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Research at St Andrews

Computational modelling and simulation of cancer growth and migration within a 3D heterogeneous tissue: the effects of fibre and vascular structure

Research output: Contribution to journalArticle

Open Access Status

  • Embargoed (until 17/12/20)

Author(s)

Cicely K. Macnamara, Alfonso Caiazzo, Ignacio Ramis-Conde, Mark Andrew Joseph Chaplain

School/Research organisations

Abstract

The term cancer covers a multitude of bodily diseases, broadly categorised by having cells which do not behave normally. Since cancer cells can arise from any type of cell in the body, cancers can grow in or around any tissue or organ making the disease highly complex. Our research is focused on understanding the specific mechanisms that occur in the tumour microenvironment via mathematical and computational modeling. We present a 3D individual-based model which allows one to simulate the behaviour of, and spatio-temporal interactions between, cells, extracellular matrix fibres and blood vessels. Each agent (a single cell, for example) is fully realised within the model and interactions are primarily governed by mechanical forces between elements. However, as well as the mechanical interactions we also consider chemical interactions, for example, by coupling the code to a finite element solver to model the diffusion of oxygen from blood vessels to cells. The current state of the art of the model allows us to simulate tumour growth around an arbitrary blood-vessel network or along the striations of fibrous tissue.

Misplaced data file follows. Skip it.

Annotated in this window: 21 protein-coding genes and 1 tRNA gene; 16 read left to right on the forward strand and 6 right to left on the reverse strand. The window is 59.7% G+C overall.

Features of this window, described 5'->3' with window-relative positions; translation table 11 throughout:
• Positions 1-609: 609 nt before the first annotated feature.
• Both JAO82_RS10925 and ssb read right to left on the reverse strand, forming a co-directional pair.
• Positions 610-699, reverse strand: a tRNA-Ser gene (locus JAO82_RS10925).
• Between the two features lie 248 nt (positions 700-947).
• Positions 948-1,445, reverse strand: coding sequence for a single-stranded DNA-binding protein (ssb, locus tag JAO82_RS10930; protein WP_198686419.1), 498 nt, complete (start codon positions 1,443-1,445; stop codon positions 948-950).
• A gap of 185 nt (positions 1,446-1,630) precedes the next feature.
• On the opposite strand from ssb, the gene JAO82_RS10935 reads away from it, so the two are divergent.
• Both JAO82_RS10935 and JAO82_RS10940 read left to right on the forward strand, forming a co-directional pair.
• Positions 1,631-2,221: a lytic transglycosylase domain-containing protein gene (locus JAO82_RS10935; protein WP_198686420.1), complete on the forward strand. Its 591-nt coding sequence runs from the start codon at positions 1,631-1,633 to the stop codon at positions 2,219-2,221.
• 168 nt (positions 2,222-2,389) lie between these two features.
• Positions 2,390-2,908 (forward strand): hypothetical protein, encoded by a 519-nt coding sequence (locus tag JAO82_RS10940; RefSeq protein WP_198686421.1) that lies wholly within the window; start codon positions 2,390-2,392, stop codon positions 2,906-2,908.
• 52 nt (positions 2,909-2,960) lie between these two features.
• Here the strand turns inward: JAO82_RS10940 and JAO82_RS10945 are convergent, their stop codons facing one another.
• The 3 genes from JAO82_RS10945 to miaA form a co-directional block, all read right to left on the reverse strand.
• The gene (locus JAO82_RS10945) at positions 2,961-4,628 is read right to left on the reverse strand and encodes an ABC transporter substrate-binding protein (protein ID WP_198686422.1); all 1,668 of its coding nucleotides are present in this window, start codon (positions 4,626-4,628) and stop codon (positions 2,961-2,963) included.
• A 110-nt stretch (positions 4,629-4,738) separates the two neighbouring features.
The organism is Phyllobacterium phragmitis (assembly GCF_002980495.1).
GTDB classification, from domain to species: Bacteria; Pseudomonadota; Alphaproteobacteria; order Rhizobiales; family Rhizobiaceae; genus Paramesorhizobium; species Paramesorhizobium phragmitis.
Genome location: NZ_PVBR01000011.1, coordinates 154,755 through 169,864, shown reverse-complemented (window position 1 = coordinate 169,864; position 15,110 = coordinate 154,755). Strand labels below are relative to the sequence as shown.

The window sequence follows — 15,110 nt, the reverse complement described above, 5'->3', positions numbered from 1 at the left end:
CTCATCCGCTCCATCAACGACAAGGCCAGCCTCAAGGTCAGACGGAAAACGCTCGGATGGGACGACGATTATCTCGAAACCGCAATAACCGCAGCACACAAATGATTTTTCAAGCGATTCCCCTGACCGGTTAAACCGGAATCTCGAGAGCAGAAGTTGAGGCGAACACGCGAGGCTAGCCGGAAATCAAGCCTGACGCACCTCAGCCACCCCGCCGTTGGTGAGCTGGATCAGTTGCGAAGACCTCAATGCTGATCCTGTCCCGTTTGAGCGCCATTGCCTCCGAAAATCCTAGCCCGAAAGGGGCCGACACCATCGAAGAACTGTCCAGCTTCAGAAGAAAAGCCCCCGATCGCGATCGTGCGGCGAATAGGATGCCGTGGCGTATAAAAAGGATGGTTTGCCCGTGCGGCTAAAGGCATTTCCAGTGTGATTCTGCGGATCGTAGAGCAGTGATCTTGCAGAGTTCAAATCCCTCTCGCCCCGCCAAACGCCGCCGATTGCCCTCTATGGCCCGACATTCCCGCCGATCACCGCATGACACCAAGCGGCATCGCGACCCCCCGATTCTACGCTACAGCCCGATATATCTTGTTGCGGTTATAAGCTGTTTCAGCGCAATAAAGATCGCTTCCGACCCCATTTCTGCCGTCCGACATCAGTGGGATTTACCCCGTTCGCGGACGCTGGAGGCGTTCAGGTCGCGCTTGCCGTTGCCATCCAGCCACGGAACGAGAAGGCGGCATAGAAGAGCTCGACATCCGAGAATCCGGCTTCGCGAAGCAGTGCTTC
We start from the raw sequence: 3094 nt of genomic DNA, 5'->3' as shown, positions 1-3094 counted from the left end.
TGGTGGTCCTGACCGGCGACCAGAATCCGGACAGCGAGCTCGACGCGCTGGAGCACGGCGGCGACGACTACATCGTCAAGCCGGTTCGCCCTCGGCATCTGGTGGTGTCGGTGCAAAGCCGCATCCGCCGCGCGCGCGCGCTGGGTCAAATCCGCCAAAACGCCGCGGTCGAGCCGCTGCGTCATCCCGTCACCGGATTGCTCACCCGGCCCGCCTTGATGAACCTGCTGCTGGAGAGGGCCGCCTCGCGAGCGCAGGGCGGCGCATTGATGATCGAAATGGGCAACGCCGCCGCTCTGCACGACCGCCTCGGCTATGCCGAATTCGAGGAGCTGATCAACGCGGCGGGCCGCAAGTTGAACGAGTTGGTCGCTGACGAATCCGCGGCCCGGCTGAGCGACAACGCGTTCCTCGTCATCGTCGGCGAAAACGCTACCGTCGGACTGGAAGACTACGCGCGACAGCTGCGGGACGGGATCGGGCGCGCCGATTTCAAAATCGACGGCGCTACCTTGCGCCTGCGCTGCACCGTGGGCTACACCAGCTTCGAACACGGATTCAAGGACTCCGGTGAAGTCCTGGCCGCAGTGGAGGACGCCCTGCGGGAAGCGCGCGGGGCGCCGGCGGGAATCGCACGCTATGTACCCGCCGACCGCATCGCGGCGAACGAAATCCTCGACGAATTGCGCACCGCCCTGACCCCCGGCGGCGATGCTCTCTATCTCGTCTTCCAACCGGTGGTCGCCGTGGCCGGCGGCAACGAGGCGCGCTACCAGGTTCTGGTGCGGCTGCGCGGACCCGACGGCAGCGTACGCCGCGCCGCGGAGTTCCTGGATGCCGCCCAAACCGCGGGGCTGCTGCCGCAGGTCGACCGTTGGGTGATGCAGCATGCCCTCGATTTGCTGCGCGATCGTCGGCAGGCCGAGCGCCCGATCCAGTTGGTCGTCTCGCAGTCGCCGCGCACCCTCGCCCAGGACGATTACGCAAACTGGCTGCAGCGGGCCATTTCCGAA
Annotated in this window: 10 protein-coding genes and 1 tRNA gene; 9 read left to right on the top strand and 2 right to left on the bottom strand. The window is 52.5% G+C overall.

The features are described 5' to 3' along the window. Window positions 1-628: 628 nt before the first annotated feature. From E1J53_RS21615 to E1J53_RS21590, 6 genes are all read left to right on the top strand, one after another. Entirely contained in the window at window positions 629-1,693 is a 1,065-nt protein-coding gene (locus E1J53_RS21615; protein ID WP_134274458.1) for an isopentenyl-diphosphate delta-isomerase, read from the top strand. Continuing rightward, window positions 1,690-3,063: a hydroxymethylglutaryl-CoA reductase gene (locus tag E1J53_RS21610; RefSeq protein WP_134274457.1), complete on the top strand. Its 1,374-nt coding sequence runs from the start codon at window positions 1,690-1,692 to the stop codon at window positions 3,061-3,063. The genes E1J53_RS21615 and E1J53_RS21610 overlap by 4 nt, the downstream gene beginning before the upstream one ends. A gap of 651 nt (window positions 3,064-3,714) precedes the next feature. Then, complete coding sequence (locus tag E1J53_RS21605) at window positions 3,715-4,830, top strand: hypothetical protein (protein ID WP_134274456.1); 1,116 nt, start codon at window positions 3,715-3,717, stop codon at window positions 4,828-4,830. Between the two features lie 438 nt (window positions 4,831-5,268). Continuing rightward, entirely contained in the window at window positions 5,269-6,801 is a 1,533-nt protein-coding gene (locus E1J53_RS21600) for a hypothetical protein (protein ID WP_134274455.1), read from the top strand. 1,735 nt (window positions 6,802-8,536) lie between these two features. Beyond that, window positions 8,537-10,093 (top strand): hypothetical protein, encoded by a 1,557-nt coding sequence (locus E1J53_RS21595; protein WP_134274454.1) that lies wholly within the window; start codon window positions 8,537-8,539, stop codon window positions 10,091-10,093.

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Details

Original languageEnglish
Article number101067
JournalJournal of Computational Science
VolumeIn press
Early online date17 Dec 2019
DOIs
Publication statusE-pub ahead of print - 17 Dec 2019

    Research areas

  • Cancer modelling, Individual-based model, Cell-matrix interaction, Vasculature, Finite element method

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